SpaceShipTwo Crash: Mach 1 Is Still the Worst Place to Be

The reasons behind SpaceShipTwo's crash is still unknown, but Mach 1 may have played a role

2 min read
SpaceShipTwo Crash: Mach 1 Is Still the Worst Place to Be
Photo: Ringo H.W. Chiu/AP Photo

Key details behind the crash of Virgin Galactic’s SpaceShipTwo are beginning to emerge. The U.S. National Transportation Safety Board (NTSB) recently revealed that the pilots onboard unlocked a component of the ship’s reentry mechanism—the feather system—earlier than it was meant to be.

SpaceShipTwo’s feather system is designed to slow the ship down during descent back to Earth. There are two tails normally pointing straight back off each wing, in a “de-feathered” configuration. They are able to pivot 90 degrees and conform upright, so that they stand vertically behind the plane and provide a huge amount of drag [pictured below].

Illustration: Virgin Galactic

The ship’s protocol on Friday dictated that the feather system was to be unlocked at Mach 1.4. Copilot Michael Alsbury instead unlocked the system earlier, at Mach 1.0, and a second stage of deployment happened spontaneously, without command. Two seconds later, the ship violently broke apart.

That doesn’t mean the early unlock of the feather system caused the crash; it’s too early to tell, and it’s certain that the NTSB investigation will not be jumping to conclusions. But this latest revelation does beg the question: Why would deploying a braking system at a lower Mach number be more detrimental to the ship?

It seems counterintuitive, unless you have a better sense of what Mach numbers refer to. A jet going at Mach 1 or Mach 2 doesn’t refer to a specific speed, like kilometers per hour. A Mach number is the ratio of speed of an object to the speed of sound. The speed of sound is also relative to the medium being traveled. Ryan Stanley, an engineer at NASA Langley Research Center, explains that “at higher altitudes, the density of air decreases along with pressure and temperature, and so the speed of sound decreases. Above 11 km, the different layers of the atmosphere cause temperature to be the central factor that affects the speed of sound.” A ship high in the air doesn’t need the same speed it would need at sea level to break the sound barrier.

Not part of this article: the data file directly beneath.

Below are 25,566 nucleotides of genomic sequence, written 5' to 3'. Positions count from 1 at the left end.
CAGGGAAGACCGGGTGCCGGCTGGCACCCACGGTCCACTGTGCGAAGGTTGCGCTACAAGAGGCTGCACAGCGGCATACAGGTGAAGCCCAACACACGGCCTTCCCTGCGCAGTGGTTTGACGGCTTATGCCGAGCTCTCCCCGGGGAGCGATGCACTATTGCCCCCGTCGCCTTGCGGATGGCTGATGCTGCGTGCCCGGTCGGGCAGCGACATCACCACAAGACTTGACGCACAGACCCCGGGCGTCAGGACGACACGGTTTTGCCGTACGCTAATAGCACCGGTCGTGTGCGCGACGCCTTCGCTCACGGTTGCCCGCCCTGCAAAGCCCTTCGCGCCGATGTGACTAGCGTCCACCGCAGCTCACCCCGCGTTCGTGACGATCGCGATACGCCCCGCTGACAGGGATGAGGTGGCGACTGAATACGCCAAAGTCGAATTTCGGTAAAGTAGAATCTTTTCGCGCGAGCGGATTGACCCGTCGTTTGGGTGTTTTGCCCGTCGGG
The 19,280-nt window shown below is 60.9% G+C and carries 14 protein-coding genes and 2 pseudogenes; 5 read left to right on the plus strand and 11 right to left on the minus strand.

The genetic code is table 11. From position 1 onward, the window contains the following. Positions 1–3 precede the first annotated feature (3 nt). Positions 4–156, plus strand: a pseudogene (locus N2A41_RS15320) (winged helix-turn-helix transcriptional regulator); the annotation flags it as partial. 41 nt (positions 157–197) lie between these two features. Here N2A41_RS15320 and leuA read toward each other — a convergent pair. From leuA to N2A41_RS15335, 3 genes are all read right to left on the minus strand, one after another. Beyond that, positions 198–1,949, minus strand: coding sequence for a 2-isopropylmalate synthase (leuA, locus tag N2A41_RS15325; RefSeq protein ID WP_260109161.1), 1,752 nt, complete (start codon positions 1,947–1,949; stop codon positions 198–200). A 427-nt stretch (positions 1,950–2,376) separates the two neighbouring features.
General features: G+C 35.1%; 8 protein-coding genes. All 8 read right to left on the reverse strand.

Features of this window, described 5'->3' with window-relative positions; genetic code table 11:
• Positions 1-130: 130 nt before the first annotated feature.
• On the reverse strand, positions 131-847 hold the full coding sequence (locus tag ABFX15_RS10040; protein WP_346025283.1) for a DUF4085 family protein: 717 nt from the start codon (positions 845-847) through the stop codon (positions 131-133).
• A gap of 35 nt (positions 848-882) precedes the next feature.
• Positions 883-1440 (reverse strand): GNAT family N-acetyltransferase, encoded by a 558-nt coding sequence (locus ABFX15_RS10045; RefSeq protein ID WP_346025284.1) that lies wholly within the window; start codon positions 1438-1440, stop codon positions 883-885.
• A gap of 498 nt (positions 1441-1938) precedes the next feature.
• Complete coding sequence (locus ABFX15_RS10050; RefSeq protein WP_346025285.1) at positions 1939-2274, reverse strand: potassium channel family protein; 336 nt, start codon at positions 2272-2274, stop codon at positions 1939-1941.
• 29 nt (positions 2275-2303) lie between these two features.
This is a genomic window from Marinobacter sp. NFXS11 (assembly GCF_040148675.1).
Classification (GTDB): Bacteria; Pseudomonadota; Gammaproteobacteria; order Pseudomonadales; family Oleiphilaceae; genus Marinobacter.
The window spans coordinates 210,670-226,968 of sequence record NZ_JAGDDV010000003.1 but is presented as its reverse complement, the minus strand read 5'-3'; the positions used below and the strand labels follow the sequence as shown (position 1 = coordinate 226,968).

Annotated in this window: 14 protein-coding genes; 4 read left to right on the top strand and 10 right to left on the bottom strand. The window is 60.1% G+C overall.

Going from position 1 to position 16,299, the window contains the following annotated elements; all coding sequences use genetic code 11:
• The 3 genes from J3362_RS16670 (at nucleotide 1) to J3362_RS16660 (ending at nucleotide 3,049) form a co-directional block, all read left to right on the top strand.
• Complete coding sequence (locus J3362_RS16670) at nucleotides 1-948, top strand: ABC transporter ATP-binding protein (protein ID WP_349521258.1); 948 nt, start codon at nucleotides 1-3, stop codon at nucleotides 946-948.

More significant, however, is understanding the nature of Mach 1. “It’s a pretty nasty place to be,” says Stanley. The shockwave at the front disrupts the flow of the wing, and can lead to extreme instability that could cause structural problems.

Between Mach 0.9 and 1.2, “the force on the airplane just skyrockets up with even small changes in velocity,” says Mitchell Walker, an aerospace engineer at Georgia Tech. “It’s a very dynamic situation: the plane has to accelerate through this location, but at the same time the force is going up in a nonlinear fashion.”

“You don’t want to touch [any controls]—you just want to get through this bad spot where everything is unpredictable,” he adds. “They sometimes call it ‘punching through Mach 1.’ ”

The NTSB has said the full crash analysis could take a year, so it will likely be a long time before we know what exactly caused the crash. But we can say for sure that being at Mach 1 was not an ideal situation for SpaceShipTwo and its crew to be in when problems arose.

Editor’s note: This post was corrected to clarify the factors that lead to the speed of sound on 6 November.

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​​Why the World’s Militaries Are Embracing 5G

To fight on tomorrow's more complicated battlefields, militaries must adapt commercial technologies

15 min read
4 large military vehicles on a dirt road. The third carries a red container box. Hovering above them in a blue sky is a large drone.

In August 2021, engineers from Lockheed and the U.S. Army demonstrated a flying 5G network, with base stations installed on multicopters, at the U.S. Army's Ground Vehicle Systems Center, in Michigan. Driverless military vehicles followed a human-driven truck at up to 50 kilometers per hour. Powerful processors on the multicopters shared the processing and communications chores needed to keep the vehicles in line.

Lockheed Martin

It's 2035, and the sun beats down on a vast desert coastline. A fighter jet takes off accompanied by four unpiloted aerial vehicles (UAVs) on a mission of reconnaissance and air support. A dozen special forces soldiers have moved into a town in hostile territory, to identify targets for an air strike on a weapons cache. Commanders need live visual evidence to correctly identify the targets for the strike and to minimize damage to surrounding buildings. The problem is that enemy jamming has blacked out the team's typical radio-frequency bands around the cache. Conventional, civilian bands are a no-go because they'd give away the team's position.

As the fighter jet and its automated wingmen cross into hostile territory, they are already sweeping the ground below with radio-frequency, infrared, and optical sensors to identify potential threats. On a helmet-mounted visor display, the pilot views icons on a map showing the movements of antiaircraft batteries and RF jammers, as well as the special forces and the locations of allied and enemy troops.

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